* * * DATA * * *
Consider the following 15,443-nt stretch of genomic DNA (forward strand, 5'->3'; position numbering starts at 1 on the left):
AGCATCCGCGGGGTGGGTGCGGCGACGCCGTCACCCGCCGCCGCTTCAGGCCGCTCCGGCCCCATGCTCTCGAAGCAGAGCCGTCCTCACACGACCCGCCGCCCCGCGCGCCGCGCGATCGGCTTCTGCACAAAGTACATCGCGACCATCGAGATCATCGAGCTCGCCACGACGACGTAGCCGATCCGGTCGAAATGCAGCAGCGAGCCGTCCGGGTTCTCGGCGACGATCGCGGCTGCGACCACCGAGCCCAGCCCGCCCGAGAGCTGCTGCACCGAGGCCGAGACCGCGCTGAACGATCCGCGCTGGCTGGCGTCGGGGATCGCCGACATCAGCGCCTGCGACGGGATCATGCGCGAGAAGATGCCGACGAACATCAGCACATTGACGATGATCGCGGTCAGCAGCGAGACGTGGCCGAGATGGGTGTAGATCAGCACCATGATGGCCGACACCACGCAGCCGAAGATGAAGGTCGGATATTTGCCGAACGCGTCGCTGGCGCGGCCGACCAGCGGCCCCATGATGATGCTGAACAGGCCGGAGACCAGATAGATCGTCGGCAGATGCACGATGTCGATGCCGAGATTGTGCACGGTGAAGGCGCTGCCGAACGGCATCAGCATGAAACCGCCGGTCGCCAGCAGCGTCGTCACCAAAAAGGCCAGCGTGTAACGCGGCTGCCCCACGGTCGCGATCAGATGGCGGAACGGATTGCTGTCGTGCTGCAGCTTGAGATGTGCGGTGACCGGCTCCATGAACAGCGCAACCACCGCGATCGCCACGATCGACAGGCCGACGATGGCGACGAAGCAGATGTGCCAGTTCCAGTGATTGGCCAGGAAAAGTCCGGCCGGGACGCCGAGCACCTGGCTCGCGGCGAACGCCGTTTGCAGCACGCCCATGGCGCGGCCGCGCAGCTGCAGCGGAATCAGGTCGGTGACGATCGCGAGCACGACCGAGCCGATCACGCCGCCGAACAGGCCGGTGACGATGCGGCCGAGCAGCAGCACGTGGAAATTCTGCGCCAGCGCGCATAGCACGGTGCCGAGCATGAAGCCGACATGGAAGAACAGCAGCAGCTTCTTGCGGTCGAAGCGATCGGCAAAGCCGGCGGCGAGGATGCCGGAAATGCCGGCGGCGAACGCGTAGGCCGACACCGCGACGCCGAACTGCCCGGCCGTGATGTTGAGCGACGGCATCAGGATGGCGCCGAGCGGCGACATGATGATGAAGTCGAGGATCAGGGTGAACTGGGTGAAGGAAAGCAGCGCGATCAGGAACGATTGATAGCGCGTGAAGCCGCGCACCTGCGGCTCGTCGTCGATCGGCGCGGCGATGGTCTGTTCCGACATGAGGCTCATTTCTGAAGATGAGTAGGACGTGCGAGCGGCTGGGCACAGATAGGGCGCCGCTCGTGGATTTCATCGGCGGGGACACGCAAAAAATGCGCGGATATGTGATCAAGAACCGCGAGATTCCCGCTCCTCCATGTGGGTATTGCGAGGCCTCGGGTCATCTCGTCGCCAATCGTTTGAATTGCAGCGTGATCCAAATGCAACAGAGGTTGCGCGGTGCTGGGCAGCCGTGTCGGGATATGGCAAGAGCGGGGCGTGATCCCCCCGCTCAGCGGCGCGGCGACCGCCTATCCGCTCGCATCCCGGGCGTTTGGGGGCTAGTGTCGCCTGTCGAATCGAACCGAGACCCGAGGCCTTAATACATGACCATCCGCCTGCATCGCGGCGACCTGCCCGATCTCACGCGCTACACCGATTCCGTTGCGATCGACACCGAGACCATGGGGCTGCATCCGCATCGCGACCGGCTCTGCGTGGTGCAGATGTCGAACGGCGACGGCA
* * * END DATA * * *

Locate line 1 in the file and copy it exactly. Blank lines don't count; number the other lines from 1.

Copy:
Consider the following 15,443-nt stretch of genomic DNA (forward strand, 5'->3'; position numbering starts at 1 on the left):